February 23, 2010 in M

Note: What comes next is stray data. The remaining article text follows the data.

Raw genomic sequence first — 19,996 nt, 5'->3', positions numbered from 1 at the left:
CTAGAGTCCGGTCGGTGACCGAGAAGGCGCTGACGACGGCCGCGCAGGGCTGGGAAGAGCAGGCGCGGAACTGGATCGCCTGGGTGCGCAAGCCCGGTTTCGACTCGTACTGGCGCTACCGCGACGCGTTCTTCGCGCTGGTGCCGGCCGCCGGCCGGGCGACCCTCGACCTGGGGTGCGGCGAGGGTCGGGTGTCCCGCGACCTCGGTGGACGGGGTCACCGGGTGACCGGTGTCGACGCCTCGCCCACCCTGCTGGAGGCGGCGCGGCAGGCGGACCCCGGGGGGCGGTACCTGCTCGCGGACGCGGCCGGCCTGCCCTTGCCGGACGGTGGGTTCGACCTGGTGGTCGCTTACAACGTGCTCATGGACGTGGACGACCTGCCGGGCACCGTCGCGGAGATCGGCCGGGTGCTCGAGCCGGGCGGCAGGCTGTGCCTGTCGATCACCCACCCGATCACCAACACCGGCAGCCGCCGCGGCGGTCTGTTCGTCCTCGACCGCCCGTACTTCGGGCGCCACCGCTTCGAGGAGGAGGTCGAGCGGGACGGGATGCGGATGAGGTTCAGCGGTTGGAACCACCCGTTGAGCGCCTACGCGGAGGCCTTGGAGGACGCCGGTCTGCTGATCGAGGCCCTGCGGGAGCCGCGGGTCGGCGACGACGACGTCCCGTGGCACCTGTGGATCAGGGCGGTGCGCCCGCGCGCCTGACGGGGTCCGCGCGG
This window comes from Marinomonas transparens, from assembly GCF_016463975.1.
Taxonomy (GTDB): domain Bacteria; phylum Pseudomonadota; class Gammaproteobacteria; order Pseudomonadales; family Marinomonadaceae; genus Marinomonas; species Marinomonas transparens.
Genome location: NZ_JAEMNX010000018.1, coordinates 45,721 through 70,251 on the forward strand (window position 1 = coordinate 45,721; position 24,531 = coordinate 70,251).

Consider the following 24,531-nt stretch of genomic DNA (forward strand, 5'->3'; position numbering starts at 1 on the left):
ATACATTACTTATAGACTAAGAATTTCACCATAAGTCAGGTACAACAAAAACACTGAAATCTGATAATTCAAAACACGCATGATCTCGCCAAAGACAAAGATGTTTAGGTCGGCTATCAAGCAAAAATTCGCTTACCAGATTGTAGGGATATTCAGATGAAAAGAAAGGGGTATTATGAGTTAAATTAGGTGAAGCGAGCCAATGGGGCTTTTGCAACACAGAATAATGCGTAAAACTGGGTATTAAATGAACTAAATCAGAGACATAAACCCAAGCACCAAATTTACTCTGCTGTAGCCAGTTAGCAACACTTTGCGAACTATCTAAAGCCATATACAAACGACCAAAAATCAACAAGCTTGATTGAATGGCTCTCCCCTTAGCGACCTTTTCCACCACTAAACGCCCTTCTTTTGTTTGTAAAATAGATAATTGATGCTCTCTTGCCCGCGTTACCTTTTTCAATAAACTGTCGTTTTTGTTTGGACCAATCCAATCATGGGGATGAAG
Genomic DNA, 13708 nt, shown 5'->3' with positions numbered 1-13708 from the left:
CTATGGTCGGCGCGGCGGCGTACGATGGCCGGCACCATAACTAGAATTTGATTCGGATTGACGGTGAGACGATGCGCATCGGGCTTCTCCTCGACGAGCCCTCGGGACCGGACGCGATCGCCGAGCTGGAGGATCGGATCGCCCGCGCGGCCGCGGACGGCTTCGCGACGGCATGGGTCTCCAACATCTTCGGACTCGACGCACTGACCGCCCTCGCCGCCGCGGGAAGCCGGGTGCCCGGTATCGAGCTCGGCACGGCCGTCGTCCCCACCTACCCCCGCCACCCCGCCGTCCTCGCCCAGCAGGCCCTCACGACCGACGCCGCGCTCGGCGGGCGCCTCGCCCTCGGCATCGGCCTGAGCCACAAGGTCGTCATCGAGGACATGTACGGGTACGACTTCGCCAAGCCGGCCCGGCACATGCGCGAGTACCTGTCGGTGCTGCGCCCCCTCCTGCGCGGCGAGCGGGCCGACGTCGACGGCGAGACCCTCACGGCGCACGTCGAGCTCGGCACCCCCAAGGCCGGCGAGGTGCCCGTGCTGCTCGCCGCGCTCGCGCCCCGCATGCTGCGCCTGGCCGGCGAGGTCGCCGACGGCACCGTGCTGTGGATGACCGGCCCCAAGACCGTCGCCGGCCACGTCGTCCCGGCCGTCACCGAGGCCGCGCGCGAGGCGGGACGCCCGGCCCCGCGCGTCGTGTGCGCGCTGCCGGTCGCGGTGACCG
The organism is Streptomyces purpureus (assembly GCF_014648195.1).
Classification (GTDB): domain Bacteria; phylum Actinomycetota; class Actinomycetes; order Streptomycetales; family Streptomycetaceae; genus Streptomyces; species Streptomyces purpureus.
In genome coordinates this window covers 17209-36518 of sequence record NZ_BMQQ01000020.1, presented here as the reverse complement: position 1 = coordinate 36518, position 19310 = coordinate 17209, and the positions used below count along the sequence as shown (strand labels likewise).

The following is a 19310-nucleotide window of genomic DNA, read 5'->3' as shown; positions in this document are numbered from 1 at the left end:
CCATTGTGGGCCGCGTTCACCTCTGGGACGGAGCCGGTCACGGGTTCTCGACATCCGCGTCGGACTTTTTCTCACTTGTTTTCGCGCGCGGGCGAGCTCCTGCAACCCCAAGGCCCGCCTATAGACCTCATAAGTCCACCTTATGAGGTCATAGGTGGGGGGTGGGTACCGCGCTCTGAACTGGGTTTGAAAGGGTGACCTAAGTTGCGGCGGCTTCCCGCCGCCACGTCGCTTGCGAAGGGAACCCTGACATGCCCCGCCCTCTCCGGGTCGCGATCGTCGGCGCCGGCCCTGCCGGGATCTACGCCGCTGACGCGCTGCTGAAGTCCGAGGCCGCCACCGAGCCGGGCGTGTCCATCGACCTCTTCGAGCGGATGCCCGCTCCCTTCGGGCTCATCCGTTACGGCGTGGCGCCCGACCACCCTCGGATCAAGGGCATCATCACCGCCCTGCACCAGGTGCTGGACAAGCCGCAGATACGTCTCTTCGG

Edward Bulwer-Lytton’s popular saying “The pen is mightier than the sword” was validated during the latter half of the 20th century after Lazlo Biro patented the ball-point pen. The veracity of the bon-mot can be proven in graph form if the rise of the disposable biro is charted against the decline in the popularity of sword-carrying amongst the general population. Early in the 21st century however the expression was struck from popular records thanks to Ernst Gruber, a German technology blogger and fantasy-film enthusiast. Gruber entered into a heated discussion with poet and luddite Hans Flisk over the general value to society of those who used twitter. What began as a genial if pointed discussion soon turned to verbal abuse before weapons were drawn. Flisk produced a four-colour bic and was reportedly astonished when Gruber brandished a large broadsword. Witnesses later recalled Flisk quoting Bulwer-Lytton’s famous saying although they noted he did so from behind a nearby pillar. The satirist apparently set out to prove the validity of his arguement and the power of his biro, by penning a scathing piece of prose called “Twits who tweet”. Gruber’s sword however was no ordinary weapon. He had adapted the handle with a keypad, screen and wi-fi which in effect turned it into a combination weapon/blackberry. He had christined it the Broadband Sword and before Flisk could proofread his composition, Guber had twittered his 12,000 followers with 140 characters of vitriol about his opponent’s sexuality. After a moment of inspiration, Flisk penned a haiku which the person he showed it to described as: “Probably funny but essentially illegible”. Gruber meanwhile had updated his blog with a hastilly typed post called “Satirist doesn’t materrist” which was immediatly hyperlinked by his network of friends all around the world. Experts believe Flisk’s next move would have been to use his considerable artistic skills to sketch a caricature of his opponent, most likely lampooning the latter’s noticeable overbite. Sadly this can only ever be speculation as Gruber’s final act of the conflict was to sever Flisk’s hands at the wrist and beat him with the flat of his sword as he bled to death. Devotees of the work of Flisk gather annually to mourn his loss and always gain a small measure of satisfaction from the knowledge that as he left, Gruber slipped on Flisk’s biro and fractured his pelvis.
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